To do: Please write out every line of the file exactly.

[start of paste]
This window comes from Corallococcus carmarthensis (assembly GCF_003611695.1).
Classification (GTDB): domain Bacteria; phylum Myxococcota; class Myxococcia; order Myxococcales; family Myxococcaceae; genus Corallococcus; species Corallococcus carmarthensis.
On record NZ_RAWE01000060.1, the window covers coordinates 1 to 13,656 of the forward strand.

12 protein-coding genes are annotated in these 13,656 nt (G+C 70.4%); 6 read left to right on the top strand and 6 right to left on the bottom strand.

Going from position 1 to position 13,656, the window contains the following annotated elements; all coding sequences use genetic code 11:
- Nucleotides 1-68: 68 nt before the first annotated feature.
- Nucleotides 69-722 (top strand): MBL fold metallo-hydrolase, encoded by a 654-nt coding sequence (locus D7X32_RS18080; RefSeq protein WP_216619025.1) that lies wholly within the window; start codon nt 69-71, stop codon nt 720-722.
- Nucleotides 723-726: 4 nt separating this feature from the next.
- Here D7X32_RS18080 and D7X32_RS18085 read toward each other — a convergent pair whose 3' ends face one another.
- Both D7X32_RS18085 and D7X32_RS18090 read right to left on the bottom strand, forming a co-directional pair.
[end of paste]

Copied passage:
This window comes from Corallococcus carmarthensis (assembly GCF_003611695.1).
Classification (GTDB): domain Bacteria; phylum Myxococcota; class Myxococcia; order Myxococcales; family Myxococcaceae; genus Corallococcus; species Corallococcus carmarthensis.
On record NZ_RAWE01000060.1, the window covers coordinates 1 to 13,656 of the forward strand.

12 protein-coding genes are annotated in these 13,656 nt (G+C 70.4%); 6 read left to right on the top strand and 6 right to left on the bottom strand.

Going from position 1 to position 13,656, the window contains the following annotated elements; all coding sequences use genetic code 11:
- Nucleotides 1-68: 68 nt before the first annotated feature.
- Nucleotides 69-722 (top strand): MBL fold metallo-hydrolase, encoded by a 654-nt coding sequence (locus D7X32_RS18080; RefSeq protein WP_216619025.1) that lies wholly within the window; start codon nt 69-71, stop codon nt 720-722.
- Nucleotides 723-726: 4 nt separating this feature from the next.
- Here D7X32_RS18080 and D7X32_RS18085 read toward each other — a convergent pair whose 3' ends face one another.
- Both D7X32_RS18085 and D7X32_RS18090 read right to left on the bottom strand, forming a co-directional pair.